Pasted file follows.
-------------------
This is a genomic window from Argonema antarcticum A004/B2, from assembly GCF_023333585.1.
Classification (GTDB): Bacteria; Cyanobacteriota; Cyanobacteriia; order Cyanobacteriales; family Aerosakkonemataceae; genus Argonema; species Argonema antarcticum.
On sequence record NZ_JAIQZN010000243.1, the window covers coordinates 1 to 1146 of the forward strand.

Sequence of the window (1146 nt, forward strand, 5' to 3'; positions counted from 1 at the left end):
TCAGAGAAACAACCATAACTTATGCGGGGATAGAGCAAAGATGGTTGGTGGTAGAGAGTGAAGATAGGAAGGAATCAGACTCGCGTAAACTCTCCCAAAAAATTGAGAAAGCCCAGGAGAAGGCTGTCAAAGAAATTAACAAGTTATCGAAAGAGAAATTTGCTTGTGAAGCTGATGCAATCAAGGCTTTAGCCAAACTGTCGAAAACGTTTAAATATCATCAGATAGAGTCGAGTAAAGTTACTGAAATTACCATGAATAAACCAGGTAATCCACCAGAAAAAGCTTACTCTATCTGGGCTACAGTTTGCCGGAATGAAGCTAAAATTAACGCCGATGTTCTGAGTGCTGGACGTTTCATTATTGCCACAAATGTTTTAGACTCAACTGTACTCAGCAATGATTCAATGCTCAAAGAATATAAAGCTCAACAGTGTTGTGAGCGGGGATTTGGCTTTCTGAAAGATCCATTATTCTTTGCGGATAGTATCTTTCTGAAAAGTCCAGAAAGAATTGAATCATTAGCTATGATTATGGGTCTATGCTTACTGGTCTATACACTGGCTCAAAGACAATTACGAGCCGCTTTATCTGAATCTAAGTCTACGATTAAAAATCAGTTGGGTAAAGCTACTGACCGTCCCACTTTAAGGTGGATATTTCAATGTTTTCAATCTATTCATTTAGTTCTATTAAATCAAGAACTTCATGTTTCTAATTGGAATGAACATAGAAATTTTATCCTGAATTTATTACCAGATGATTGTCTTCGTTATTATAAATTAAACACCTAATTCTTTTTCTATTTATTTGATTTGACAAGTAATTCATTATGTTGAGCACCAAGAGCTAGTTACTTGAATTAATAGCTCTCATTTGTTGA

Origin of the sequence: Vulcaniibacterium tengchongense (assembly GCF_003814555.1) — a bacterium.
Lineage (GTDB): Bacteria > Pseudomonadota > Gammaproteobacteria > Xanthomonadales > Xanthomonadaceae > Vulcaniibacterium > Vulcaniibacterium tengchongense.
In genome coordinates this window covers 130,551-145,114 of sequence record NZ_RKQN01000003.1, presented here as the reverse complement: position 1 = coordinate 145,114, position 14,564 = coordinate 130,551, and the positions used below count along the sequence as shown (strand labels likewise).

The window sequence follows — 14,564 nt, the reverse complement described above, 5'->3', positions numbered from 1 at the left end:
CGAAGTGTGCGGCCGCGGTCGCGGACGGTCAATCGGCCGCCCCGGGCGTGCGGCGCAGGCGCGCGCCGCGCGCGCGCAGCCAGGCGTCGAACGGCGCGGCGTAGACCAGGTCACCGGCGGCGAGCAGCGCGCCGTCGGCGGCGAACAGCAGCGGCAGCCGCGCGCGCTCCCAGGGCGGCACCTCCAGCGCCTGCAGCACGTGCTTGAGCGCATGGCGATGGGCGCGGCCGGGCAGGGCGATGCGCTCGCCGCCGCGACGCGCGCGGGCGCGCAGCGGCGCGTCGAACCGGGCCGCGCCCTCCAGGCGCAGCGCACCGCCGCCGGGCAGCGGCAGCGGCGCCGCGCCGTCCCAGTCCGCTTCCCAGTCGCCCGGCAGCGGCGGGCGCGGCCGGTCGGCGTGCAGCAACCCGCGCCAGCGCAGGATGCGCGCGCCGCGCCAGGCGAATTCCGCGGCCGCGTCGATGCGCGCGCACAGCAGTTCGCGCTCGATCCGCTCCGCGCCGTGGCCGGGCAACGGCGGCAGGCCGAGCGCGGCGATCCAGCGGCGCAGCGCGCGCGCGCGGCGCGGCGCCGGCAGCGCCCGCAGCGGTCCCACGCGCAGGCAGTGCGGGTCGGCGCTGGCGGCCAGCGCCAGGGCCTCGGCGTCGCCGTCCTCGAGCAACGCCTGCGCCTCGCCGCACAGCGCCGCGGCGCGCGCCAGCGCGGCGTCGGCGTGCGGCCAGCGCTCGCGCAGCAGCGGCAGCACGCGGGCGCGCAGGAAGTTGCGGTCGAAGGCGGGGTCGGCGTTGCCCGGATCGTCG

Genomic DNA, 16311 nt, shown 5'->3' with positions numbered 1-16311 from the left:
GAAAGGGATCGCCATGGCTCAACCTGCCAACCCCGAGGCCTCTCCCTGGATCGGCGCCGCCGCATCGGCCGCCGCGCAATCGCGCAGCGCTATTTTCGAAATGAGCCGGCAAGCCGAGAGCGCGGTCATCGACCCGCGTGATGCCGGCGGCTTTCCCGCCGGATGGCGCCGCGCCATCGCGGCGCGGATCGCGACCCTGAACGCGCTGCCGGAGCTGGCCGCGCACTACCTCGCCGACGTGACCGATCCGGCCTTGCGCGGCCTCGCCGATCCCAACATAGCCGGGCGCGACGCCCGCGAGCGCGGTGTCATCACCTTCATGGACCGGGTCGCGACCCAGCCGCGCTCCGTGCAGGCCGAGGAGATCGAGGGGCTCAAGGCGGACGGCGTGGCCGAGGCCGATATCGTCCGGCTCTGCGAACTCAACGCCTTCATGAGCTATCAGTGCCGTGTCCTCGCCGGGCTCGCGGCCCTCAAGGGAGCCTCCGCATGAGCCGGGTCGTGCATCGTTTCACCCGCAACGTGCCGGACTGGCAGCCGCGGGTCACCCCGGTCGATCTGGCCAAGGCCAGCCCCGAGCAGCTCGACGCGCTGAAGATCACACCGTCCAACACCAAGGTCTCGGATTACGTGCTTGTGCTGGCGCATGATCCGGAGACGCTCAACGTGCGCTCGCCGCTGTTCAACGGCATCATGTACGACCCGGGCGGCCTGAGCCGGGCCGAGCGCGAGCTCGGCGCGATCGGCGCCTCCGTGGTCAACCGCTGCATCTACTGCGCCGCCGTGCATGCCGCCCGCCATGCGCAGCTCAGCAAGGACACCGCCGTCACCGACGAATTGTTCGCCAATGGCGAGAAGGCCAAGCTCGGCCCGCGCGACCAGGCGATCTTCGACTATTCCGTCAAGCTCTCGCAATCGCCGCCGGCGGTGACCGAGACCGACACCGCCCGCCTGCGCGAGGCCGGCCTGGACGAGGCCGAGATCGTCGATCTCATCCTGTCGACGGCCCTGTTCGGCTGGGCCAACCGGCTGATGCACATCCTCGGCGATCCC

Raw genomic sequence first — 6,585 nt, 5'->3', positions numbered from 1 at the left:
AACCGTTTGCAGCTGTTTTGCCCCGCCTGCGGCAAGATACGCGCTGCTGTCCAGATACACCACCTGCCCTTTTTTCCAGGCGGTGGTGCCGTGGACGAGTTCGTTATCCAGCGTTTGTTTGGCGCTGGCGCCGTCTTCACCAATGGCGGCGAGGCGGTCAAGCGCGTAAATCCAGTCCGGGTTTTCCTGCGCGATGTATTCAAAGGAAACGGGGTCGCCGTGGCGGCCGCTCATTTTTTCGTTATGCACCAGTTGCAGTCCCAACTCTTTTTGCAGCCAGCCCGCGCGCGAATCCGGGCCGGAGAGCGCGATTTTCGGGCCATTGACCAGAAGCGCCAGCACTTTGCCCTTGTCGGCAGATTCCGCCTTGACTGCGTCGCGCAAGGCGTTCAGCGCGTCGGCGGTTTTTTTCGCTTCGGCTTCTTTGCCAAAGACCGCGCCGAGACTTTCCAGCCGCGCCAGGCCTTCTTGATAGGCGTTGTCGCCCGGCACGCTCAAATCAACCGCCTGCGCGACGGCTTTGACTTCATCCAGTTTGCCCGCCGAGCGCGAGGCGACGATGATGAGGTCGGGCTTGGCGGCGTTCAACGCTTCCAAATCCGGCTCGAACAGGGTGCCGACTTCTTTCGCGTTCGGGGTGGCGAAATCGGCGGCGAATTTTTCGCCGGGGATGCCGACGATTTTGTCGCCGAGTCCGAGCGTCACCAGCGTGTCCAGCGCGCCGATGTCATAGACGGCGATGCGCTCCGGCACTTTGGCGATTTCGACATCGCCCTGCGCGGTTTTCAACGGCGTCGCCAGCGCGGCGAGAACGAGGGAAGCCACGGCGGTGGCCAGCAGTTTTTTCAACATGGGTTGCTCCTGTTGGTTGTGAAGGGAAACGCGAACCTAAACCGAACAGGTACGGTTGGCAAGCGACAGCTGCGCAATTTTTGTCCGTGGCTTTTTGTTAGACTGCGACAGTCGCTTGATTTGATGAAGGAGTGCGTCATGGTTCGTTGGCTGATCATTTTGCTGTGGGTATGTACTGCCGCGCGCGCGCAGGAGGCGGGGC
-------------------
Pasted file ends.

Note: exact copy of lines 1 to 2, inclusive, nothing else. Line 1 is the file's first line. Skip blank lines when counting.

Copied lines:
This is a genomic window from Argonema antarcticum A004/B2, from assembly GCF_023333585.1.
Classification (GTDB): Bacteria; Cyanobacteriota; Cyanobacteriia; order Cyanobacteriales; family Aerosakkonemataceae; genus Argonema; species Argonema antarcticum.